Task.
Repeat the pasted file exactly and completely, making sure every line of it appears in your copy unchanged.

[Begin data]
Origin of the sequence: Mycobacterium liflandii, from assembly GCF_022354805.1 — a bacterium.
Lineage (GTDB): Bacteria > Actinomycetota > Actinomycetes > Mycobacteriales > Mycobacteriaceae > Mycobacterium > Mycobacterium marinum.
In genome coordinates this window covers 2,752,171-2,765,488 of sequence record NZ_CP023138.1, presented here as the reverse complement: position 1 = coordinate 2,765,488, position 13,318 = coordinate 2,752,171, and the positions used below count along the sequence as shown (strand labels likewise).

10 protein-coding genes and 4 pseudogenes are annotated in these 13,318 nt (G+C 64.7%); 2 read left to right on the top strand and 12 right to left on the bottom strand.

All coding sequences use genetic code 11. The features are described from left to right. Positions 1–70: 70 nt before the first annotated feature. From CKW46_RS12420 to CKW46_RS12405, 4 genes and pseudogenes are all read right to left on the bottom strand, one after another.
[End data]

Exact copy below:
Origin of the sequence: Mycobacterium liflandii, from assembly GCF_022354805.1 — a bacterium.
Lineage (GTDB): Bacteria > Actinomycetota > Actinomycetes > Mycobacteriales > Mycobacteriaceae > Mycobacterium > Mycobacterium marinum.
In genome coordinates this window covers 2,752,171-2,765,488 of sequence record NZ_CP023138.1, presented here as the reverse complement: position 1 = coordinate 2,765,488, position 13,318 = coordinate 2,752,171, and the positions used below count along the sequence as shown (strand labels likewise).

10 protein-coding genes and 4 pseudogenes are annotated in these 13,318 nt (G+C 64.7%); 2 read left to right on the top strand and 12 right to left on the bottom strand.

All coding sequences use genetic code 11. The features are described from left to right. Positions 1–70: 70 nt before the first annotated feature. From CKW46_RS12420 to CKW46_RS12405, 4 genes and pseudogenes are all read right to left on the bottom strand, one after another.